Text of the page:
In fact, Westerling is soon given his own elite team of men in black uniforms that are eerily reminiscent of the Gestapo and they are sent to fight terror with some of their own. Westerling’s methods are brutal and final. At first, Johan is fine with those methods – he doesn’t exactly have a moral compass that points true north – but as he sees that their efforts are giving the Indonesians someone to unify against, he begins to reconsider his allegiance – and that the Turk cannot tolerate.

The depiction here of the Dutch army would prompt a lawsuit from a veteran’s group in the Netherlands who objected to the way the Dutch soldiers are portrayed, but director Jim Taihuttu sourced much of his material from the diaries of men who actually served in the conflict. The lawsuit eventually made its way through the Dutch courts where the defense was eventually successful in winning the case.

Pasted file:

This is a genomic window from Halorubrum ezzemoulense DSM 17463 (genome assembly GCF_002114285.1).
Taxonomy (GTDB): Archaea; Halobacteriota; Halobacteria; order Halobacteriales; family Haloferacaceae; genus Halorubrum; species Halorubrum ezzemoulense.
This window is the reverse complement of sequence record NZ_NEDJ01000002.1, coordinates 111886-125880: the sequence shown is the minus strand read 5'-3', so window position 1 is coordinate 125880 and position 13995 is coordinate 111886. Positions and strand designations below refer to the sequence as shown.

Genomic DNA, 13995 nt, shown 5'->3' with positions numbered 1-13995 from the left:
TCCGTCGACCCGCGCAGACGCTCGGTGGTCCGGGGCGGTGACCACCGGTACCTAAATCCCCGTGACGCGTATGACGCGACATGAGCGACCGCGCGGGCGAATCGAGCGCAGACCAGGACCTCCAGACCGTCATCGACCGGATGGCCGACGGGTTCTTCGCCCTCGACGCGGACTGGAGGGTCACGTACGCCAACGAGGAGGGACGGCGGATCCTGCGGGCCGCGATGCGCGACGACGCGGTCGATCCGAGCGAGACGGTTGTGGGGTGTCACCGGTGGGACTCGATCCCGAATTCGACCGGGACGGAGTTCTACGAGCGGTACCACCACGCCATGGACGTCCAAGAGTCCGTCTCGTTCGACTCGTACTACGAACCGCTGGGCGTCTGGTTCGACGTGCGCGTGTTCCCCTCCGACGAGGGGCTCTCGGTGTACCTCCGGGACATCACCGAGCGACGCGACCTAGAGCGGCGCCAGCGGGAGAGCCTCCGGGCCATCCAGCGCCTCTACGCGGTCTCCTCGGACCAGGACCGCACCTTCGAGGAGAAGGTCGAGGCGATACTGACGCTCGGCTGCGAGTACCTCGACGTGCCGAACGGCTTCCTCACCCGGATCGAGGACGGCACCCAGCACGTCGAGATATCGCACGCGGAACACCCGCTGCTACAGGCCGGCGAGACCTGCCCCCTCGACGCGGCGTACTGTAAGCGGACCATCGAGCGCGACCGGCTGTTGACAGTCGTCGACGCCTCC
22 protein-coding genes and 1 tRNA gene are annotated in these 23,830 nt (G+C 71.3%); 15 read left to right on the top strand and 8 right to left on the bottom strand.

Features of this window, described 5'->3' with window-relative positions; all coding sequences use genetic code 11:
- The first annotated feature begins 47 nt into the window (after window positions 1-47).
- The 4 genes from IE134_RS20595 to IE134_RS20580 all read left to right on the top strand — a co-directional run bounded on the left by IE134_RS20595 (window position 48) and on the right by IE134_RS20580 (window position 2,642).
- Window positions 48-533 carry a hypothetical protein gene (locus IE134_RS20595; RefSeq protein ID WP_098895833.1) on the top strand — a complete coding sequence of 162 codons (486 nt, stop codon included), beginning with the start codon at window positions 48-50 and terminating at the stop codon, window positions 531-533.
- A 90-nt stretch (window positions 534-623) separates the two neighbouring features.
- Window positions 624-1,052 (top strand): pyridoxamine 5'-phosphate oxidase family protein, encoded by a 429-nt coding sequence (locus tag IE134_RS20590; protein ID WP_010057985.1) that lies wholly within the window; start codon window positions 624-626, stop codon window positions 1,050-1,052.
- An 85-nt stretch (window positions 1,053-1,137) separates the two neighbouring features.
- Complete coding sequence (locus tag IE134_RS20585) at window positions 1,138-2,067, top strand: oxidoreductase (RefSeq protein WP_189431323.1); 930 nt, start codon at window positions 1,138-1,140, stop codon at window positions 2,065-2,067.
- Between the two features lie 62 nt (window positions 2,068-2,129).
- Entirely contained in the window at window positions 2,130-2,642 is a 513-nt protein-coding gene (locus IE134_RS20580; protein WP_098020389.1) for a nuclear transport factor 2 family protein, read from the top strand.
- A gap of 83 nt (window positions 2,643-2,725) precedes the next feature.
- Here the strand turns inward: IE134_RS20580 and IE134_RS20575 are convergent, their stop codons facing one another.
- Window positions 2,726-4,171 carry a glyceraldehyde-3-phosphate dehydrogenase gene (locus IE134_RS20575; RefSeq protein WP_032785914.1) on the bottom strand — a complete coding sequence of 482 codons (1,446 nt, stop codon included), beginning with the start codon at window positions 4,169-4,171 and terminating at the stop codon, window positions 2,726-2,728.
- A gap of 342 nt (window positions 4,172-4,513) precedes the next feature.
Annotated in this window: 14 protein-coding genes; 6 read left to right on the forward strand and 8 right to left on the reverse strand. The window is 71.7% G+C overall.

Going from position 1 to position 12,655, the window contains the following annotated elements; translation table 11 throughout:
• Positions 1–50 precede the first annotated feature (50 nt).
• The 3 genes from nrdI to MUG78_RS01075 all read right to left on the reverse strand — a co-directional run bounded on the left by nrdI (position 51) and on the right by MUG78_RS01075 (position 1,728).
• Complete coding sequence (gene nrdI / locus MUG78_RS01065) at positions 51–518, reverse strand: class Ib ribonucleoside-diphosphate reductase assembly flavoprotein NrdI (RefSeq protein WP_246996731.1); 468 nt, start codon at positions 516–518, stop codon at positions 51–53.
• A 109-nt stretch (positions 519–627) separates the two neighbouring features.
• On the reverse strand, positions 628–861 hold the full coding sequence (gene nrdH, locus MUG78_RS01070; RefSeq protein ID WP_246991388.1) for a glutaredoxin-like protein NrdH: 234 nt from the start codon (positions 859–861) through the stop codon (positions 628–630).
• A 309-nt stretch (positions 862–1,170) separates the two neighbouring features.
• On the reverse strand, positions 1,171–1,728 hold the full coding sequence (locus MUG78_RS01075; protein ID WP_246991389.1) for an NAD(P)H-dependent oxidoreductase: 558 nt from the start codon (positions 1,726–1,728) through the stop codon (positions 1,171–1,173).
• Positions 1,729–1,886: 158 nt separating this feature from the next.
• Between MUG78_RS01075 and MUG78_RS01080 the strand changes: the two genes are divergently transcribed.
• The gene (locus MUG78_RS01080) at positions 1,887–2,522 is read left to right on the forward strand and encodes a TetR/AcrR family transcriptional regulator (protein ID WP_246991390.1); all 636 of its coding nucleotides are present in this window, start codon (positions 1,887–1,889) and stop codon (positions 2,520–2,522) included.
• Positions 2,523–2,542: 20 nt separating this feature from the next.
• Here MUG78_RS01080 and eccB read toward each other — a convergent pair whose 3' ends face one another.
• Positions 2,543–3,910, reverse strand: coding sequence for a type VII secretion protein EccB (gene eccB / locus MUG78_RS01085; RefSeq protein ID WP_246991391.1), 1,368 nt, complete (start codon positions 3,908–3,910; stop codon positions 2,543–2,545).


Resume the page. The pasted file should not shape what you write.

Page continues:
The depiction of the fighting men and the steamy jungle warfare harkens back to classic Vietnam war films like Apocalypse Now, Casualties of War and Platoon, and while some of the plot elements appear to have been at least inspired by those films (one could draw a direct line from Colonel Kurtz to the Turk and not be wrong), the movie has a sensibility all its own – perhaps because the war is largely unknown today, even in the Netherlands.

Both Lakemeier and Kenzari play morally compromised characters and do a fine job of making them both reasonably relatable, although Westerling eventually goes right off the rails at the very end. The fact that both men are so flawed makes them so compelling.